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Weak building approvals remain an economic drag

The economic drag from weak building approvals data will continue to weigh on the economy and underline the need for strong policy solutions to lift housing construction, according to the Urban Development Institute of Australia (UDIA).

Figures released by the Australia Bureau of Statistics today show building approvals fell by 1.2 percent in June on seasonally-adjusted terms – with the year-on-year decline now running at more than 25 percent.

The trend series for total dwellings has now fallen for 19 consecutive months.

“Weak building approvals will continue to act as a drag on economic growth for the short to medium term,” says Connie Kirk, UDIA National Executive Director.

“The thin approvals pipeline will exaggerate effects across housing construction markets and supply chains, employment and broader economic growth so desperately sought by policy makers.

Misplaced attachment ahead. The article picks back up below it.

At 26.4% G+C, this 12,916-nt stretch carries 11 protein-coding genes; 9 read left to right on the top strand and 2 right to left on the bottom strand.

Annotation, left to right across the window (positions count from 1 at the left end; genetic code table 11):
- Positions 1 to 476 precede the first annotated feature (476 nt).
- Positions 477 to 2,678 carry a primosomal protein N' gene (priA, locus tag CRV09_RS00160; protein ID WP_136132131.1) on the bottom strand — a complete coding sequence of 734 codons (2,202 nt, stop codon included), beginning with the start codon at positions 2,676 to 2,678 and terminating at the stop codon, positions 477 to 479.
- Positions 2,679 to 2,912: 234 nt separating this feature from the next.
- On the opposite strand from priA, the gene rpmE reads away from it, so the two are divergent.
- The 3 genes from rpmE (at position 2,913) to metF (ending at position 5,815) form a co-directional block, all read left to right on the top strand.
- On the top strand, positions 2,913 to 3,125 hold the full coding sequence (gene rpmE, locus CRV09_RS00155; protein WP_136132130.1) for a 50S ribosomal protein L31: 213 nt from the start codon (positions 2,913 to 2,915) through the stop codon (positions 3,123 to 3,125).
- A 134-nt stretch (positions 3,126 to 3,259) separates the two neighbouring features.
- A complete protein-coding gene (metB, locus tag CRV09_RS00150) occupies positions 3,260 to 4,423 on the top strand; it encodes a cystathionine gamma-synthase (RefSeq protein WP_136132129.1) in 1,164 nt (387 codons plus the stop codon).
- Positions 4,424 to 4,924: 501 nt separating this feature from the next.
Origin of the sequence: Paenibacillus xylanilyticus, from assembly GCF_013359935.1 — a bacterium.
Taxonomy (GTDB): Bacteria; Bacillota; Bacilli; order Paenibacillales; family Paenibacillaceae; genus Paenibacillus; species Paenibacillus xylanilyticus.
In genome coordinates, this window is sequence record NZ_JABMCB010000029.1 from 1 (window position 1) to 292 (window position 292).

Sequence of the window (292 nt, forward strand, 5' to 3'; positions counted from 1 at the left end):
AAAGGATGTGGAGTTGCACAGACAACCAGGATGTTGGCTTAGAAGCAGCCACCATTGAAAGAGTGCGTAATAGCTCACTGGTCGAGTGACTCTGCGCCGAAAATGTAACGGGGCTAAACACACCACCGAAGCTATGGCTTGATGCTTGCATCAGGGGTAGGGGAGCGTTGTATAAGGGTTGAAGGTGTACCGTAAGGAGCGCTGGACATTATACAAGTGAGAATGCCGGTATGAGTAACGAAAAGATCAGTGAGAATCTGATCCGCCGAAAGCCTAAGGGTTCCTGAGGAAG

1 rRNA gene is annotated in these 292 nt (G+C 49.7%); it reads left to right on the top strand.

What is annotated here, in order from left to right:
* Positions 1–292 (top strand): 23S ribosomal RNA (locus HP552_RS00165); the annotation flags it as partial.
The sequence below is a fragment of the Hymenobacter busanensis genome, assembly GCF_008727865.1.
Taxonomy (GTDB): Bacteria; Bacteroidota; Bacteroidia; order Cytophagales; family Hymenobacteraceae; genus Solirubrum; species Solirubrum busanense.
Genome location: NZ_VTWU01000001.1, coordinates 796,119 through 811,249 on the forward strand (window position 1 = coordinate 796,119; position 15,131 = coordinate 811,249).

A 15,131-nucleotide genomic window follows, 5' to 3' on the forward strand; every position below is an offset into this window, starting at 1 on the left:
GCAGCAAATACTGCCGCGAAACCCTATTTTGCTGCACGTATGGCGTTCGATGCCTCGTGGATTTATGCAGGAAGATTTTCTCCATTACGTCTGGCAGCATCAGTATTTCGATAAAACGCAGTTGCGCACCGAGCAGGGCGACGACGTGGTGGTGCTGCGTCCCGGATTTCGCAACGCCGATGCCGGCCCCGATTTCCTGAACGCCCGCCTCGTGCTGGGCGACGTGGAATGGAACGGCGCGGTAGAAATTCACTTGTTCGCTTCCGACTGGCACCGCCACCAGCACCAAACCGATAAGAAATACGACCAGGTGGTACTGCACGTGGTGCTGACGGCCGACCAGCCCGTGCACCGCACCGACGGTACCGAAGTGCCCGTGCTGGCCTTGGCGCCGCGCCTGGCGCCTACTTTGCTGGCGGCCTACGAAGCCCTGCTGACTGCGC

“We need to ensure every available policy lever is being pulled in favour of investment, jobs, wages and construction activity.

“There is optimism that the Reserve Bank’s cut to the official cash rate and APRA’s recent decision to revise loan serviceability benchmarks will soon feed into confidence among homebuyers.

“Likewise, the settled debate over the future of negative gearing has the potential to draw people back into the market.

“These need to be matched with delivery on commitments to help close the deposit gap for homebuyers and designing the scheme in a way that broadens access and removes barriers to participation.

“The states also need to play a role in stripping back excessive taxes and charges, red tape and complex planning regimes that suppress investment and stall projects.”

UDIA recognises that it will require the Commonwealth, State and Local Governments to work together to remove the impediments to housing supply and affordability:

firstly by reforming the current planning system inefficiencies,

secondly by reducing excessive taxes on houses and

thirdly reducing red and green tape, all of which act as costly handbrakes to the delivery of new housing.

Further details of UDIA’s policy priorities can be viewed at https://udia.com.au/policy-centre

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